This is earthquake country, where hundreds of earthquakes occur yearly. Most news accounting give the epicenter and the magnitude--for people who either do, or either don't, have geology experience. It's difficult to believe than anyone on the IBRC brought such experience to the table.

> the Mobile Operation Center is meant to be a temporary solution

The police claim that this unit can operate for indefinite periods of time. If it can't, then they have been misinforming the public. The unit has its own power generators, and has plugs for tapping grid power. It's not intended to be slept in, but tents could be provided, much like the US Military uses when it is in combat.

Since the City was founded, there have been no "emergencies", or "disasters", that have required an extended response by the Police.

Oh, one final point--the largest number of people killed during the Loma Prieta Quake ('89) were in a government designed, and operated transportation structure--which was no doubt "certified by experts" .. until it fell down and killed a large number of people.

Like this comment
Posted by jardins
a resident of Midtown
on Jan 13, 2012 at 2:58 pm

If Palo Alto goes ahead and decides to build a new police/public safety building, it needs to carefully study the new one in San Mateo: that cost $30 million, not the $80 million that we've been told is needed for our building.

A few years ago, LaDoris Cordell said that the PAPD deserves "a Cadillac" of a building, and that spending $80 million was merited. Why?

Like this comment
Posted by guest
a resident of Crescent Park
on Jan 14, 2012 at 6:03 am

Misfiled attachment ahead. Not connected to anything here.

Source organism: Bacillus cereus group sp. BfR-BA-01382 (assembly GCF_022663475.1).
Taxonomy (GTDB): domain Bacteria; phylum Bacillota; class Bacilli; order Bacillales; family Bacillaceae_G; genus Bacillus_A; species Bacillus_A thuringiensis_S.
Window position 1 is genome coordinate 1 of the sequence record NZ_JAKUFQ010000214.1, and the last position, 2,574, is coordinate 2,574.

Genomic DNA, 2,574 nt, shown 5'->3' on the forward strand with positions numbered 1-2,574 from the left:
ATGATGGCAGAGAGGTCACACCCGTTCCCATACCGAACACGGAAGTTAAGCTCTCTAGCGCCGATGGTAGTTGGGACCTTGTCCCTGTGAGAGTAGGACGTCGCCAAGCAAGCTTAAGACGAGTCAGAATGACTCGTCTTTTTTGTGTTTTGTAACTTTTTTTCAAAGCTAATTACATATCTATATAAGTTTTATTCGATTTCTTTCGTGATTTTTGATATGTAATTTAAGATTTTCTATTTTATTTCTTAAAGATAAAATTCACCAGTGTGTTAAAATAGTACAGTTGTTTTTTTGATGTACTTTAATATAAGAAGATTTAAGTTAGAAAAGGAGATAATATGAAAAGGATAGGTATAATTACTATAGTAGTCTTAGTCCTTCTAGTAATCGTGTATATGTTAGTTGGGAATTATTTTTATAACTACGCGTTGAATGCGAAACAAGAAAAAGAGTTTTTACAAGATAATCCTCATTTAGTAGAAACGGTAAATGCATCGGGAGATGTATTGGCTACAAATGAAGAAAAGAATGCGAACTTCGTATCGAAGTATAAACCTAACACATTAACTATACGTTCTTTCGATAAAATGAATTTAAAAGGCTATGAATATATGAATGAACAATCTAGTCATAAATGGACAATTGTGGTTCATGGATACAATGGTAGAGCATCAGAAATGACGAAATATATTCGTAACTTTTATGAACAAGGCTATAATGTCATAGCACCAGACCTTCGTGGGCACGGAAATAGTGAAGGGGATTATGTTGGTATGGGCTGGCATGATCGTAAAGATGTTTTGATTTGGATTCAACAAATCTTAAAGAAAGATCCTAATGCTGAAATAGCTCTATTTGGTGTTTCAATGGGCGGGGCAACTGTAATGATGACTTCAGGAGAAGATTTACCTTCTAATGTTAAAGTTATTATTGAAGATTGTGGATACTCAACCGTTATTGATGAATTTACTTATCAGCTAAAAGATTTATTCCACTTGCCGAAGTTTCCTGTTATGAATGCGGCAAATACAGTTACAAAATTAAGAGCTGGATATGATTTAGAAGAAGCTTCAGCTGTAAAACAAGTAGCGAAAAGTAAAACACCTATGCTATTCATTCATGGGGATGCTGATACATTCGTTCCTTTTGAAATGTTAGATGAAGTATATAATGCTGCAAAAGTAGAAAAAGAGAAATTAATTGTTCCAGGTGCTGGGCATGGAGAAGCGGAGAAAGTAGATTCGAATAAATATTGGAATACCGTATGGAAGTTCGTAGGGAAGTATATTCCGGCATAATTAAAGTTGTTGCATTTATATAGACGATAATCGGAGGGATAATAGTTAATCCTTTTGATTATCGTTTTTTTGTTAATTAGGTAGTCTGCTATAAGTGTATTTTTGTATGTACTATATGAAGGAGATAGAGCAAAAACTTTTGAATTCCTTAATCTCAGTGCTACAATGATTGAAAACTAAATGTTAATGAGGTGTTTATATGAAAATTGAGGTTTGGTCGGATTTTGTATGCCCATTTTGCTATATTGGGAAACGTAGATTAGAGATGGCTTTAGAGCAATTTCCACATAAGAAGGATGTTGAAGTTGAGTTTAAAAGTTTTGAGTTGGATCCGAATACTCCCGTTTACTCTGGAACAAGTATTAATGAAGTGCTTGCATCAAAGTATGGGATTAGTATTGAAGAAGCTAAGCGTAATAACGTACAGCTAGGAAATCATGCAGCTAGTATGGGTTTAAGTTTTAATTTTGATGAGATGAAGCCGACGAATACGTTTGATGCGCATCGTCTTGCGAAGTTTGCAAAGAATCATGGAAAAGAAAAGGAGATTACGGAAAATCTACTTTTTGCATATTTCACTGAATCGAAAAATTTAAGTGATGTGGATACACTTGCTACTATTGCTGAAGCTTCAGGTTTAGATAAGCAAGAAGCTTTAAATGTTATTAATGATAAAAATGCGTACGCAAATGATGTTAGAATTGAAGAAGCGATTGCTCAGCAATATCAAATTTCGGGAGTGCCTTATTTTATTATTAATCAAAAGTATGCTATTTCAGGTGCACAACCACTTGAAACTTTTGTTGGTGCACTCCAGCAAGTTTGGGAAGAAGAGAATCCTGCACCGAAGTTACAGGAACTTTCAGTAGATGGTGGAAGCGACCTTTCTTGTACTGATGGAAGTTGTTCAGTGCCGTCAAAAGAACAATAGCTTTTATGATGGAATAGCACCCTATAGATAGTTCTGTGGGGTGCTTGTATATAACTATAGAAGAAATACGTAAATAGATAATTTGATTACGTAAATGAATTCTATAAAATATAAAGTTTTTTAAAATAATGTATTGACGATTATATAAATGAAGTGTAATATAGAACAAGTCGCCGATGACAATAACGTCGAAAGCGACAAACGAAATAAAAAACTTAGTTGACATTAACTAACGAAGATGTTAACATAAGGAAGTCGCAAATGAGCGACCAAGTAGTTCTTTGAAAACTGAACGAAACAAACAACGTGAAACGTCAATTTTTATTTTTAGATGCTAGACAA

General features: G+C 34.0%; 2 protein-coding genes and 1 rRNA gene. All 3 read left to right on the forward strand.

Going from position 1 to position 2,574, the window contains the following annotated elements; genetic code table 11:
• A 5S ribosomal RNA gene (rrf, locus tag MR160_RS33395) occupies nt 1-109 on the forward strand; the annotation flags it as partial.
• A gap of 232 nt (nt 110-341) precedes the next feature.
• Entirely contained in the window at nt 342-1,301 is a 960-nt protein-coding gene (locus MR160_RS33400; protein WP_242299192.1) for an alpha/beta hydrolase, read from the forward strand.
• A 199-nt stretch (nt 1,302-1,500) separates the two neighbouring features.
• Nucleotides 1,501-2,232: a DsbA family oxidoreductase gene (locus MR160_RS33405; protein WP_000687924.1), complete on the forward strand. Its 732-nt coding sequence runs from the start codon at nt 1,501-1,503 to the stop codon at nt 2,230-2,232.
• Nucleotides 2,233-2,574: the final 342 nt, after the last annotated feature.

When after years of other rationales, you hear that a consultant says that "earthquake safety" demands taxpayer spending on civil servant offices, you know the claim is bogus.

Like this comment
Posted by neighbor
a resident of another community
on Jan 14, 2012 at 10:57 am

Just a point to keep in mind: The epicenter of the 1989 quake was 80 miles from here.

Palo Alto was incredibly lucky in that one. Did you see the Santa Cruz downtown or Watsonville -- at the epicenter -- after that quake? Complete rubble. Geologic issues (landfill) caused the horrible Oakland and SF tragedies.

PA got LUCKY in 1989...though there was some huge damage nearby (Stanford's old bldgs.)

Have a look at some photos of 1906 in Palo Alto to see what UNLUCKY looks like.....and we're way ovedue for a repeat of that one. There is no reason to expect luck to protect Palo Alto in future quakes -- after all the San Andreas travels right under us.

But if a rich and supposedly smart community like Palo Alto can't do anything but complain that preparedness is silly, that is a script they can recall after the quake.

I find the attacks on public employees disingenuous Most of the city salary totals reflect the cost of living here and cost of benefits. Both of those are absurdly high. Most PA employees certainly can't afford to live here...yet PA expects them to commute from Gilroy or Stockton etc.

Working in PA must be incredibly stressful. The letters on these pages make it clear that the locals despise their own employees (especially police and fire personnel)

I can't imagine why anyone would want to work in this contentious community and be subject its selective and selfish whims.

Like this comment
Posted by pat
a resident of Midtown
on Jan 14, 2012 at 11:28 am

“…complain that preparedness is silly…”

I don’t see anyone complaining that preparedness is silly. What we are complaining about is the lack of fiscal responsibility that puts us in a position of having 5 libraries and no public safety building.

As for “selective and selfish whims,” tell that to the special interests groups who convince the city council to spend money on non-essential projects at the expense of basic infrastructure and public safety.

Like this comment
Posted by Lindsay
a resident of College Terrace
on Jan 14, 2012 at 8:20 pm

"I can't imagine why anyone would want to work in this contentious community and be subject its selective and selfish whims."

I find it quite easy to imagine how getting paid out of market salaries and pensions unheard of in the private sector for working a union job with zero accountability to actually produce anything would appeal to a lot of people. The point above about the planning department by Robin was spot on. Joseph E Davis' comment is even more so.